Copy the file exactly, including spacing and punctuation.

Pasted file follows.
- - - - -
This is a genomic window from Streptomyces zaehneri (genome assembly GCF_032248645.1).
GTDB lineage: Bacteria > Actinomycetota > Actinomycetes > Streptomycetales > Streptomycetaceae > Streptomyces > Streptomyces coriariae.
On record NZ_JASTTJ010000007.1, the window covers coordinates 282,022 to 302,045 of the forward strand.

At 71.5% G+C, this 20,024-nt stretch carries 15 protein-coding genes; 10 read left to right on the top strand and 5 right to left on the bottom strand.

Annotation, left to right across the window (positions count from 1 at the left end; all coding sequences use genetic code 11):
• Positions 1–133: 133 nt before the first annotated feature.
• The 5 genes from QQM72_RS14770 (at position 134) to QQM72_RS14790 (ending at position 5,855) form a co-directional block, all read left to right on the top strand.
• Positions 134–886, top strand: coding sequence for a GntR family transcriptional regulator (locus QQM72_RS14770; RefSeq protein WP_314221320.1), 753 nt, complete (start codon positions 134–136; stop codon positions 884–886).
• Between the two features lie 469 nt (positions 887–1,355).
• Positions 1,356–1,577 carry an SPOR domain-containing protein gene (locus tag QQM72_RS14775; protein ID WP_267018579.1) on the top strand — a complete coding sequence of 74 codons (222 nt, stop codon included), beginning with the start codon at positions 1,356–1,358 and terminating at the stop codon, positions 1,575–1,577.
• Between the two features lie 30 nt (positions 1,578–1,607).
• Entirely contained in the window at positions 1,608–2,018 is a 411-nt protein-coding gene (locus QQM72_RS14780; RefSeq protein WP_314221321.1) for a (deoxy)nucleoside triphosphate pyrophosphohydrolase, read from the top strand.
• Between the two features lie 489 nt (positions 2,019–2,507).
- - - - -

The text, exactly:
This is a genomic window from Streptomyces zaehneri (genome assembly GCF_032248645.1).
GTDB lineage: Bacteria > Actinomycetota > Actinomycetes > Streptomycetales > Streptomycetaceae > Streptomyces > Streptomyces coriariae.
On record NZ_JASTTJ010000007.1, the window covers coordinates 282,022 to 302,045 of the forward strand.

At 71.5% G+C, this 20,024-nt stretch carries 15 protein-coding genes; 10 read left to right on the top strand and 5 right to left on the bottom strand.

Annotation, left to right across the window (positions count from 1 at the left end; all coding sequences use genetic code 11):
• Positions 1–133: 133 nt before the first annotated feature.
• The 5 genes from QQM72_RS14770 (at position 134) to QQM72_RS14790 (ending at position 5,855) form a co-directional block, all read left to right on the top strand.
• Positions 134–886, top strand: coding sequence for a GntR family transcriptional regulator (locus QQM72_RS14770; RefSeq protein WP_314221320.1), 753 nt, complete (start codon positions 134–136; stop codon positions 884–886).
• Between the two features lie 469 nt (positions 887–1,355).
• Positions 1,356–1,577 carry an SPOR domain-containing protein gene (locus tag QQM72_RS14775; protein ID WP_267018579.1) on the top strand — a complete coding sequence of 74 codons (222 nt, stop codon included), beginning with the start codon at positions 1,356–1,358 and terminating at the stop codon, positions 1,575–1,577.
• Between the two features lie 30 nt (positions 1,578–1,607).
• Entirely contained in the window at positions 1,608–2,018 is a 411-nt protein-coding gene (locus QQM72_RS14780; RefSeq protein WP_314221321.1) for a (deoxy)nucleoside triphosphate pyrophosphohydrolase, read from the top strand.
• Between the two features lie 489 nt (positions 2,019–2,507).